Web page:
Nadine Barrett, PhD, Founding Director, Duke CTSI (Clinical Translational Scientific Institute) Center for Equity in Research, and Associate Director, Community Engagement and Stakeholder Strategy at DCI and Duke CTSI
There is nothing like a family giving a testimony about the impact that a person has had not just in our community but in their lives as a family. I think I speak for all of us here, I'm honored that you have taken the time to share another piece of MaryAnn, your sister, and for your family to share her with us to make our community better and most certainly toward us making a difference toward advancing health equity. So, thank you so much.
I want to highlight Valarie (Worthy) and Kim (Monroe) who were with us when we started the Office of Health Equity and Disparities.
I'm the founding director of The Office of Health Equity and Disparities for the Duke Cancer Institute, the first office of its kind and certainly one that led nationally and locally in terms of making a difference. And the key person that was a part of that from the very beginning was Dr. Mike Kastan who shared some reflections last night, which was really moving; talking about the impact that MaryAnn Black had when he first came here as director of the Duke Cancer Institute.
On Community Engagement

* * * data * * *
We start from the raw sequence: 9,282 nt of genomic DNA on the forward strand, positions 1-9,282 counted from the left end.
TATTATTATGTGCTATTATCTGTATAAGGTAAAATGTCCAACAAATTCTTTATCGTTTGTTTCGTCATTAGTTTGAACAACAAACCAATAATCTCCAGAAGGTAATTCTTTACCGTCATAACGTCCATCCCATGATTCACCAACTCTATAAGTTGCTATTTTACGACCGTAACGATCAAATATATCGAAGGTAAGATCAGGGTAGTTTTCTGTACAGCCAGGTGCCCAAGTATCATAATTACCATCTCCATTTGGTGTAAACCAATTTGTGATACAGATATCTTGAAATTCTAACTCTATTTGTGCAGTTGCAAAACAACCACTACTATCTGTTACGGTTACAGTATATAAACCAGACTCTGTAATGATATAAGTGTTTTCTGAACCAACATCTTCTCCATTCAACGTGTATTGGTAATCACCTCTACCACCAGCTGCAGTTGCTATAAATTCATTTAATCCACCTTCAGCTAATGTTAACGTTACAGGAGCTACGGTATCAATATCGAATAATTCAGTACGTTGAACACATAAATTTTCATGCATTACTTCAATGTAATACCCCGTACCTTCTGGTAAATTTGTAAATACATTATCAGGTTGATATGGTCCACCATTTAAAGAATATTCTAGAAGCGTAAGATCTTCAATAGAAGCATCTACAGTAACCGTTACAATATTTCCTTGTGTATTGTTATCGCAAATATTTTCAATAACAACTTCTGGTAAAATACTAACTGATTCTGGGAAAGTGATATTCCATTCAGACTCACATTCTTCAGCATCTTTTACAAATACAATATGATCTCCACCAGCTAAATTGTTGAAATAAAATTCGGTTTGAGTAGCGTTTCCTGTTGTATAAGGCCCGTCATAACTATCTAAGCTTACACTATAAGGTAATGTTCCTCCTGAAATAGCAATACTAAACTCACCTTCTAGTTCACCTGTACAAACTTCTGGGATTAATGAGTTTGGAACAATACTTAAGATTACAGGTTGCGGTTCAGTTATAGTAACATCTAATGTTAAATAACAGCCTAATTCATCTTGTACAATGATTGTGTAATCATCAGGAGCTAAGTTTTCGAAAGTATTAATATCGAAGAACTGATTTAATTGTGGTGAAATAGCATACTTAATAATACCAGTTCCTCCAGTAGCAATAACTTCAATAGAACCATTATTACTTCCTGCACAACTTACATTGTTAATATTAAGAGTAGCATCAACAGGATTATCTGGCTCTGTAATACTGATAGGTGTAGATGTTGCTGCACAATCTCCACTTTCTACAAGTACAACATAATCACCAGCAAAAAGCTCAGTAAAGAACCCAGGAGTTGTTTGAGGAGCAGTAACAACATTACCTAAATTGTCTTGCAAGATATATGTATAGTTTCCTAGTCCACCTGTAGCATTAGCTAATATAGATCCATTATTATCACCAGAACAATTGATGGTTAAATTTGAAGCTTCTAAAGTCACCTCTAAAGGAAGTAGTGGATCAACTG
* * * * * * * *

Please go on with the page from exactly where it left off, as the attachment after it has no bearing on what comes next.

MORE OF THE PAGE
We all talk about what authentic engagement means. MaryAnn was very clear on what that meant. It didn't mean 'keep getting the community involved.' It didn't mean 'making sure you asked the community a quick question and then go and do what you do.' It meant, 'you're in the community, with the community, working together with the community, and ensuring that the priorities, the feedback, the insights of the community, is integrated into everything we do.' So, when we started the Office of Health Equity and Disparities MaryAnn was instrumental in bringing together with Valarie and others an amazing Advisory Council. They were people who were movers and shakers in the community whom MaryAnn knew very well and they were grassroots people whom MaryAnn knew very well and they were patients whom MaryAnn knew very well. She did not hold back on ensuring that she had not just an impact on everyone's lives, especially those who are marginalized, but she was involved with every stakeholder that played a part in improving health — from the patient to the community, the family, the caregivers, you name it MaryAnn had them involved. So when I looked at our Community Advisory Council that's what it reflected. It reflected her heart, her passion, and all of those who are involved in really and truly making a difference for our community. So through that Office, we did a lot of great things. It was foundational.